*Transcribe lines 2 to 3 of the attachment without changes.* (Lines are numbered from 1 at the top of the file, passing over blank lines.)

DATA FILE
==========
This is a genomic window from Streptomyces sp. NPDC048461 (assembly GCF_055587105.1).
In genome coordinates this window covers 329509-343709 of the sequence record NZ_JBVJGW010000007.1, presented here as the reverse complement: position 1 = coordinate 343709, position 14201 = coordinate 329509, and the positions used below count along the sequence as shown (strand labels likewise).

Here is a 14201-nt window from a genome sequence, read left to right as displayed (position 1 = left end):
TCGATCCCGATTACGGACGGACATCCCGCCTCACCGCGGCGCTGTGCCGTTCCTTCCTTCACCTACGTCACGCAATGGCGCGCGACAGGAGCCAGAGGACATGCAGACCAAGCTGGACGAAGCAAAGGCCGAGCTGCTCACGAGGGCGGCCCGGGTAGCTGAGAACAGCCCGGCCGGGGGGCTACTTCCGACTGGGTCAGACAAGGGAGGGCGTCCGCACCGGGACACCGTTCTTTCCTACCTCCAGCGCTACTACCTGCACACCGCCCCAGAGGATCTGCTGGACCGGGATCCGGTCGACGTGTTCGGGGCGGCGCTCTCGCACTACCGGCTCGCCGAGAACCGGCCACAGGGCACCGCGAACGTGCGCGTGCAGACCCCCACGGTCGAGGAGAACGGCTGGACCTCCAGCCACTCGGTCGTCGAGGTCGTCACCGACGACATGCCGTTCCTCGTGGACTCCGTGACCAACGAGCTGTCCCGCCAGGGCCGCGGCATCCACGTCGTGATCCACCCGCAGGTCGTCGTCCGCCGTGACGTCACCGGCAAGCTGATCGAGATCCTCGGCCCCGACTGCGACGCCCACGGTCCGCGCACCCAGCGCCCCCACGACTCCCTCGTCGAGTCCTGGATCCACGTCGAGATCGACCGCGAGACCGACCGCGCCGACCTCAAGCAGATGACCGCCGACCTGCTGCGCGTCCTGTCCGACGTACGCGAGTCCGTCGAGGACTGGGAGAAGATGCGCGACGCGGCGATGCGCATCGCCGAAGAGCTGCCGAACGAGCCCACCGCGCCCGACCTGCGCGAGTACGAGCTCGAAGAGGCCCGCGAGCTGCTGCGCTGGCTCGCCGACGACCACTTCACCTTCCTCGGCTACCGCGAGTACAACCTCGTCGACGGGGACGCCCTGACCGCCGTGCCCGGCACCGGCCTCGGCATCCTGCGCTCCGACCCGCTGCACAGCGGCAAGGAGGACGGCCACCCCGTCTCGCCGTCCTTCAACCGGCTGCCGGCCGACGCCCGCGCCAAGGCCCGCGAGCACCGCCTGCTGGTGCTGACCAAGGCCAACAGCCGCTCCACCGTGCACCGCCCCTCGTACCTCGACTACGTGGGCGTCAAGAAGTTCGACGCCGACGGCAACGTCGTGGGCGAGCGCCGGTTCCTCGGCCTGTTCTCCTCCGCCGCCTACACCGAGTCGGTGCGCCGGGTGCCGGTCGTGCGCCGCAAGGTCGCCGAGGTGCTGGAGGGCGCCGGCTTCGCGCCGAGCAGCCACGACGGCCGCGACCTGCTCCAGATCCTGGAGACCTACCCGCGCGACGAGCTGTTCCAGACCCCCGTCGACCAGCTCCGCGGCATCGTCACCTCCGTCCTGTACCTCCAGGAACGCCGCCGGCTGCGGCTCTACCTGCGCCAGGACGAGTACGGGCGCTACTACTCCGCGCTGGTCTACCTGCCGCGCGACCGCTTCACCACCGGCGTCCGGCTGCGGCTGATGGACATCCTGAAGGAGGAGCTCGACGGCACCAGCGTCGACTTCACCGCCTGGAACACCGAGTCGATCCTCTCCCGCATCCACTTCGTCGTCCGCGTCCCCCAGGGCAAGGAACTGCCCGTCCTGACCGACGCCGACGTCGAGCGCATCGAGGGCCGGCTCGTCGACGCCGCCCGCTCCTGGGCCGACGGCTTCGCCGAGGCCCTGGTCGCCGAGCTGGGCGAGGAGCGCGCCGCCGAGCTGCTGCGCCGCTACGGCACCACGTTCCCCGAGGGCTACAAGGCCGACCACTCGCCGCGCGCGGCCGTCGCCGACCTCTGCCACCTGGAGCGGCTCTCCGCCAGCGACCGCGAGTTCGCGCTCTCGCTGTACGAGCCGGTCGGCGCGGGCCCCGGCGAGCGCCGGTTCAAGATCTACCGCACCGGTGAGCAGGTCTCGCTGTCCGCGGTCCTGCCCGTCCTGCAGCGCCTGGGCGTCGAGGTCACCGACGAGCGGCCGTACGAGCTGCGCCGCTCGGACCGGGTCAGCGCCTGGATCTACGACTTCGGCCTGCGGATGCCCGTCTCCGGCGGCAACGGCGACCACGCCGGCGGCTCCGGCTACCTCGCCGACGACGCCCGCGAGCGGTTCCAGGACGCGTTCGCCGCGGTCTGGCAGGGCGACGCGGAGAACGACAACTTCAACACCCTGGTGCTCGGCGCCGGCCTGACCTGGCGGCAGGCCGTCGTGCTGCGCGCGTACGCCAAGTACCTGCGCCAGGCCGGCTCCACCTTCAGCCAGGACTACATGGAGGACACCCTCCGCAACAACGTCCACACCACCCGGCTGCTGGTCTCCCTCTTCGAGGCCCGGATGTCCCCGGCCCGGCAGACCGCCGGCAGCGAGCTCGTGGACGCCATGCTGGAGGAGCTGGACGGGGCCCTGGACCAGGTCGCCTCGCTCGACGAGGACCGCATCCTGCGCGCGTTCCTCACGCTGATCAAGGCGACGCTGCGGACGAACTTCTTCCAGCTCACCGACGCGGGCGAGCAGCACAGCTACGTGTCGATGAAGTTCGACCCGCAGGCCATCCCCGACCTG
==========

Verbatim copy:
In genome coordinates this window covers 329509-343709 of the sequence record NZ_JBVJGW010000007.1, presented here as the reverse complement: position 1 = coordinate 343709, position 14201 = coordinate 329509, and the positions used below count along the sequence as shown (strand labels likewise).

Here is a 14201-nt window from a genome sequence, read left to right as displayed (position 1 = left end):